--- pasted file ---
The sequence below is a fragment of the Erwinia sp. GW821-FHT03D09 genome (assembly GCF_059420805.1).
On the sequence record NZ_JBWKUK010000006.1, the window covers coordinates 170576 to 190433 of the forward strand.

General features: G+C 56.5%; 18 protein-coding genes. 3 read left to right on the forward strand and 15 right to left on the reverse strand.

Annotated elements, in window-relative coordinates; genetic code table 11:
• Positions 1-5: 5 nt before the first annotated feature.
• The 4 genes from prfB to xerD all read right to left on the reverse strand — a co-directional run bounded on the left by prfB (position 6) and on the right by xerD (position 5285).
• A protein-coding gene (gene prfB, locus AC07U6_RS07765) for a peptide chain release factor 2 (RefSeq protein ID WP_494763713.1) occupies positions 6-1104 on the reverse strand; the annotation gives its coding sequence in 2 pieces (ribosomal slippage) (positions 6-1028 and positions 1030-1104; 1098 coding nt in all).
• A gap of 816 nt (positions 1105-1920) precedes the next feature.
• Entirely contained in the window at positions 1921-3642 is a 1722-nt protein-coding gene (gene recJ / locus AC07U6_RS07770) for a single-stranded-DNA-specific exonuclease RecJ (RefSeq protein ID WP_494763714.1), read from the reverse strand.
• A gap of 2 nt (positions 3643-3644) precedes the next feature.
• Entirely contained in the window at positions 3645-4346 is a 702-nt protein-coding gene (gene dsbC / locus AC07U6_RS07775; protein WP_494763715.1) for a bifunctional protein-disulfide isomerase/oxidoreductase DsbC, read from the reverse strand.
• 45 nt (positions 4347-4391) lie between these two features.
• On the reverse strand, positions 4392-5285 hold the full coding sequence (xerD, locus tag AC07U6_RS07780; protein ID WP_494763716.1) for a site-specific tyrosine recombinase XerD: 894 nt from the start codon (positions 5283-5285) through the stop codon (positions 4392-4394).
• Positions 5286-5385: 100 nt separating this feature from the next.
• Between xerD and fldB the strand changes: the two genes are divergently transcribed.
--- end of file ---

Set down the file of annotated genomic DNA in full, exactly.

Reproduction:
The sequence below is a fragment of the Erwinia sp. GW821-FHT03D09 genome (assembly GCF_059420805.1).
On the sequence record NZ_JBWKUK010000006.1, the window covers coordinates 170576 to 190433 of the forward strand.

General features: G+C 56.5%; 18 protein-coding genes. 3 read left to right on the forward strand and 15 right to left on the reverse strand.

Annotated elements, in window-relative coordinates; genetic code table 11:
• Positions 1-5: 5 nt before the first annotated feature.
• The 4 genes from prfB to xerD all read right to left on the reverse strand — a co-directional run bounded on the left by prfB (position 6) and on the right by xerD (position 5285).
• A protein-coding gene (gene prfB, locus AC07U6_RS07765) for a peptide chain release factor 2 (RefSeq protein ID WP_494763713.1) occupies positions 6-1104 on the reverse strand; the annotation gives its coding sequence in 2 pieces (ribosomal slippage) (positions 6-1028 and positions 1030-1104; 1098 coding nt in all).
• A gap of 816 nt (positions 1105-1920) precedes the next feature.
• Entirely contained in the window at positions 1921-3642 is a 1722-nt protein-coding gene (gene recJ / locus AC07U6_RS07770) for a single-stranded-DNA-specific exonuclease RecJ (RefSeq protein ID WP_494763714.1), read from the reverse strand.
• A gap of 2 nt (positions 3643-3644) precedes the next feature.
• Entirely contained in the window at positions 3645-4346 is a 702-nt protein-coding gene (gene dsbC / locus AC07U6_RS07775; protein WP_494763715.1) for a bifunctional protein-disulfide isomerase/oxidoreductase DsbC, read from the reverse strand.
• 45 nt (positions 4347-4391) lie between these two features.
• On the reverse strand, positions 4392-5285 hold the full coding sequence (xerD, locus tag AC07U6_RS07780; protein ID WP_494763716.1) for a site-specific tyrosine recombinase XerD: 894 nt from the start codon (positions 5283-5285) through the stop codon (positions 4392-4394).
• Positions 5286-5385: 100 nt separating this feature from the next.
• Between xerD and fldB the strand changes: the two genes are divergently transcribed.